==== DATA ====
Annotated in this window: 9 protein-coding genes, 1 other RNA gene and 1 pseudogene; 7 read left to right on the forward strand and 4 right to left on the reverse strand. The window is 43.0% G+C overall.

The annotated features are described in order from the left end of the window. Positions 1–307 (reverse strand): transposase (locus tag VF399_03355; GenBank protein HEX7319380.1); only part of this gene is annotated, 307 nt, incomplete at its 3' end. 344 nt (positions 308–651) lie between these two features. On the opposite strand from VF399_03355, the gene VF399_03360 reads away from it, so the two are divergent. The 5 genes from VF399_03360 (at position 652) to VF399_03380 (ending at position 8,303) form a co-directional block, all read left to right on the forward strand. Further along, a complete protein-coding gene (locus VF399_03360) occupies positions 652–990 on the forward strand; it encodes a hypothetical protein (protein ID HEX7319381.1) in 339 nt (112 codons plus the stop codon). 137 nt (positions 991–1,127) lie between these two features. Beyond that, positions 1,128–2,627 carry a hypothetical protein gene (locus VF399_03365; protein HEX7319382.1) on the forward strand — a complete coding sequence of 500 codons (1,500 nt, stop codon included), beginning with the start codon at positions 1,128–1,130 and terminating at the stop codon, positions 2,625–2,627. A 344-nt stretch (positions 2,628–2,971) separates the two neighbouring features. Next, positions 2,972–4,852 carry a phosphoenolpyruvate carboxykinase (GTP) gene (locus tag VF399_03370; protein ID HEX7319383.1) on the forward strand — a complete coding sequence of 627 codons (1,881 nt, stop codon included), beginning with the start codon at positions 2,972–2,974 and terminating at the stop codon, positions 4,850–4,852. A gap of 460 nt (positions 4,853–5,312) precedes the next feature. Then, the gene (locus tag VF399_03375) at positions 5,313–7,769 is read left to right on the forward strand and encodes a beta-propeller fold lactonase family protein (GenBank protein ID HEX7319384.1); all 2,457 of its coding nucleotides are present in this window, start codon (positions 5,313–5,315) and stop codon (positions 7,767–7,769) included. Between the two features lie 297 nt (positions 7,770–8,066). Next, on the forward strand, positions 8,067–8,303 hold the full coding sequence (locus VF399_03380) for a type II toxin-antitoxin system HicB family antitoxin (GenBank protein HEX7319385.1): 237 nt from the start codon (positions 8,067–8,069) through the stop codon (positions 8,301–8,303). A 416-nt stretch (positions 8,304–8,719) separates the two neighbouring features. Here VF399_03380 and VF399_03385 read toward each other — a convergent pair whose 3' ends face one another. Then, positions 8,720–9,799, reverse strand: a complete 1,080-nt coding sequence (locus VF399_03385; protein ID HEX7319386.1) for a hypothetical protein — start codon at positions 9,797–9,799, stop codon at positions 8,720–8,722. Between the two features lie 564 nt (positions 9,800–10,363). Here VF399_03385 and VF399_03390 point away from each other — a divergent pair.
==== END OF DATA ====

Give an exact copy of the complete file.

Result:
Annotated in this window: 9 protein-coding genes, 1 other RNA gene and 1 pseudogene; 7 read left to right on the forward strand and 4 right to left on the reverse strand. The window is 43.0% G+C overall.

The annotated features are described in order from the left end of the window. Positions 1–307 (reverse strand): transposase (locus tag VF399_03355; GenBank protein HEX7319380.1); only part of this gene is annotated, 307 nt, incomplete at its 3' end. 344 nt (positions 308–651) lie between these two features. On the opposite strand from VF399_03355, the gene VF399_03360 reads away from it, so the two are divergent. The 5 genes from VF399_03360 (at position 652) to VF399_03380 (ending at position 8,303) form a co-directional block, all read left to right on the forward strand. Further along, a complete protein-coding gene (locus VF399_03360) occupies positions 652–990 on the forward strand; it encodes a hypothetical protein (protein ID HEX7319381.1) in 339 nt (112 codons plus the stop codon). 137 nt (positions 991–1,127) lie between these two features. Beyond that, positions 1,128–2,627 carry a hypothetical protein gene (locus VF399_03365; protein HEX7319382.1) on the forward strand — a complete coding sequence of 500 codons (1,500 nt, stop codon included), beginning with the start codon at positions 1,128–1,130 and terminating at the stop codon, positions 2,625–2,627. A 344-nt stretch (positions 2,628–2,971) separates the two neighbouring features. Next, positions 2,972–4,852 carry a phosphoenolpyruvate carboxykinase (GTP) gene (locus tag VF399_03370; protein ID HEX7319383.1) on the forward strand — a complete coding sequence of 627 codons (1,881 nt, stop codon included), beginning with the start codon at positions 2,972–2,974 and terminating at the stop codon, positions 4,850–4,852. A gap of 460 nt (positions 4,853–5,312) precedes the next feature. Then, the gene (locus tag VF399_03375) at positions 5,313–7,769 is read left to right on the forward strand and encodes a beta-propeller fold lactonase family protein (GenBank protein ID HEX7319384.1); all 2,457 of its coding nucleotides are present in this window, start codon (positions 5,313–5,315) and stop codon (positions 7,767–7,769) included. Between the two features lie 297 nt (positions 7,770–8,066). Next, on the forward strand, positions 8,067–8,303 hold the full coding sequence (locus VF399_03380) for a type II toxin-antitoxin system HicB family antitoxin (GenBank protein HEX7319385.1): 237 nt from the start codon (positions 8,067–8,069) through the stop codon (positions 8,301–8,303). A 416-nt stretch (positions 8,304–8,719) separates the two neighbouring features. Here VF399_03380 and VF399_03385 read toward each other — a convergent pair whose 3' ends face one another. Then, positions 8,720–9,799, reverse strand: a complete 1,080-nt coding sequence (locus VF399_03385; protein ID HEX7319386.1) for a hypothetical protein — start codon at positions 9,797–9,799, stop codon at positions 8,720–8,722. Between the two features lie 564 nt (positions 9,800–10,363). Here VF399_03385 and VF399_03390 point away from each other — a divergent pair.